Monday, March 21, 2016

A Poem for Monday in Holy Week

I'm posting a poem and a picture for each day of Holy Week this year. Here's the poem for Monday in Holy Week. If you can only read a bit of it, make it the last stanza.

The Incarnation and Passion
by Henry Vaughan

Lord! when thou didst thy selfe undresse 
Laying by thy robes of glory, 
To make us more, thou wouldst be lesse, 
And becam'st a wofull story. 

To put on Clouds instead of light, 
And cloath the morning-starre with dust, 
Was a translation of such height 
As, but in thee, was ne'r exprest; 

Brave wormes, and Earth! that thus could have 
A God Enclos'd within your Cell,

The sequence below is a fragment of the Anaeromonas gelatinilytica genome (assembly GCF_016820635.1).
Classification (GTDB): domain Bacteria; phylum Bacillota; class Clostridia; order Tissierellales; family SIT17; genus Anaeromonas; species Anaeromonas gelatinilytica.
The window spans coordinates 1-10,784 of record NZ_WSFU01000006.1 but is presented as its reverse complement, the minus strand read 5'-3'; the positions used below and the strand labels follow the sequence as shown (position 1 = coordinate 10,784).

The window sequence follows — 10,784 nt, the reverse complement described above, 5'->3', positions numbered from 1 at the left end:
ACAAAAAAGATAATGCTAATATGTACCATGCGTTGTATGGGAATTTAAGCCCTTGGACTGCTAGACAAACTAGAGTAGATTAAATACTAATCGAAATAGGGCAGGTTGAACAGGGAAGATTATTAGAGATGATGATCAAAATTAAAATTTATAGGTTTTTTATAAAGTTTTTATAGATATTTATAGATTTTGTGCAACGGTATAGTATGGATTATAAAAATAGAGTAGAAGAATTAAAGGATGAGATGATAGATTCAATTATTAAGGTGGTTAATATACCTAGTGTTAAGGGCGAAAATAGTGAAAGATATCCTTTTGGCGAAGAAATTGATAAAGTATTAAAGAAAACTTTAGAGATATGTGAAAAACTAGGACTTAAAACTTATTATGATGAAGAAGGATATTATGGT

Your maker pent up in a grave, 
Life lockt in death, heav'n in a shell; 

Ah, my deare Lord! what couldst thou spye 
In this impure, rebellious clay, 
That made thee thus resolve to dye 
For those that kill thee every day? 

O what strange wonders could thee move 
To slight thy precious bloud, and breath! 
Sure it was Love, my Lord; for Love 
Is only stronger far than death.


Marcy said...

These are beautiful. If you know offhand what books they're (I mean any of the week's poems) found in, could you include that? Though I'm sure looking it up myself won't be too hard.

Jessica Snell said...

Of course! This poem is one I found in my collected works of Vaughan and Herbert.

I had a few poems I knew I wanted to use, and for the rest, I'm just looking through likely collections. :)

The Chesterton poem from yesterday is in the public domain, I believe, and pretty easily found online. (Well, actually, all the poems I'm using are in the public domain...)